The First-Year Seminar is a graduation requirement for all students who enter the College of Arts and Science as freshmen; these courses are not open to transfer students or to students in other divisions of the University. They are part of the College Core Curriculum, but the program is administered by the CAS Office of Academic Affairs, under the auspices of the CAS Vice Dean for General Education.
The First-Year Seminar was originally established in 1992 as the Freshman Honors Seminar; a parallel program for upperclassmen, the Advanced Honors Seminar, was proving popular, and a committee of distinguished faculty members from several schools in the University suggested the creation of a similar opportunity for new students. From the beginning, the program proved to be highly popular with students and instructors alike. The number of seminars has grown from seven in the fall of 1992 to over ninety in recent years (now offered in both fall and spring). The instructors are drawn not only from the College’s faculty but also from NYU’s professional schools and from among New York’s professional, cultural, and governmental leaders.
With the launching of the College Cohort Program in Fall 2012, every CAS first-year student was required to take a First-Year Seminar. Seminars were linked to the required advising Cohorts: the College took the students from two seminars--approximately 32 to 36 students--and combined them to form a co-curricular advising cohort that meets every other week during the academic year. Seminars were paired based on academic theme, with the goal being to provide students with a community of like-minded peers in both their seminar and Cohort. The link between the First-Year Seminar and the College Cohort was removed in 2023-24, and students are now free to enroll in whatever semianr they like, but both elements remain cornerstones of your first year experience.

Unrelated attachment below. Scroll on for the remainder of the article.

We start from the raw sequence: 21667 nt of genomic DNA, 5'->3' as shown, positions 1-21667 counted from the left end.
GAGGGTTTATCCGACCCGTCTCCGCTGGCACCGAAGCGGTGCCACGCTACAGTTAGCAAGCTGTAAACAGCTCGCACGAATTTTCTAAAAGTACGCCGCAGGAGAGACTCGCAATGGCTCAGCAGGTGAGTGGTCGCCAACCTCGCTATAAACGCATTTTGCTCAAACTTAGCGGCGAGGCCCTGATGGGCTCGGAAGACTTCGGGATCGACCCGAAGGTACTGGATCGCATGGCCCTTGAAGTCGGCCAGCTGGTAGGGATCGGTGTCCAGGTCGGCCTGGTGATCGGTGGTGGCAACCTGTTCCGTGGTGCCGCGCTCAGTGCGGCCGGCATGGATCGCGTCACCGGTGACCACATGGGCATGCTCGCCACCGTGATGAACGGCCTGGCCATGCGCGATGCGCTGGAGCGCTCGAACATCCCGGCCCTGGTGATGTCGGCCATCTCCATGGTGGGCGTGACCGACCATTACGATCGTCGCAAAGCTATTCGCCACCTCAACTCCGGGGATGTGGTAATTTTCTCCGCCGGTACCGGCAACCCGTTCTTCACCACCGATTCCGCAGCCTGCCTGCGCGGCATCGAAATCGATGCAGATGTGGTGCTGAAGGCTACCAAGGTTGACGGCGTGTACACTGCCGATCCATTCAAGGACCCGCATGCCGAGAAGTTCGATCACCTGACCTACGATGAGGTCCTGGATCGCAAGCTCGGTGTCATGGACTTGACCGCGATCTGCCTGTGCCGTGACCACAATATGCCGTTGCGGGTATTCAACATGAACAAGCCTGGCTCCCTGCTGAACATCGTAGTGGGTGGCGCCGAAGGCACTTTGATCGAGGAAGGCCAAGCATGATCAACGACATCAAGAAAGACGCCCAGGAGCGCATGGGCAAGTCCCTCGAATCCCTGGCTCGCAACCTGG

The Freshman Honor Seminars were renamed First-Year Seminars for the 2017-2018 academic year and thereafter. The First-Year Seminars have as their goals to put new students into contact with leading thinkers, to introduce them to important subjects, to challenge them intellectually through rigorous standards of analysis and oral and written argumentation, and to prepare them to conduct their own research. To that end, they stress demanding reading and writing assignments that introduce students to essential research skills, such as a literature review, quantitative reasoning, critical use of primary sources, the identification of a research problem, critical analysis of texts, or encounters with works of art. In addition to participating actively in class discussions, students are expected to give oral presentations in class.
Along with the Expository Writing requirement and the advising Cohort meetings, the First-Year Seminars represent a common educational experience in the freshman year. The Office of Academic Affairs likes to think of them as “laboratories for/gateways to the liberal arts” that emphasize close reading, frequent writing, research experience, and informed participation in the give-and-take of classroom discussion.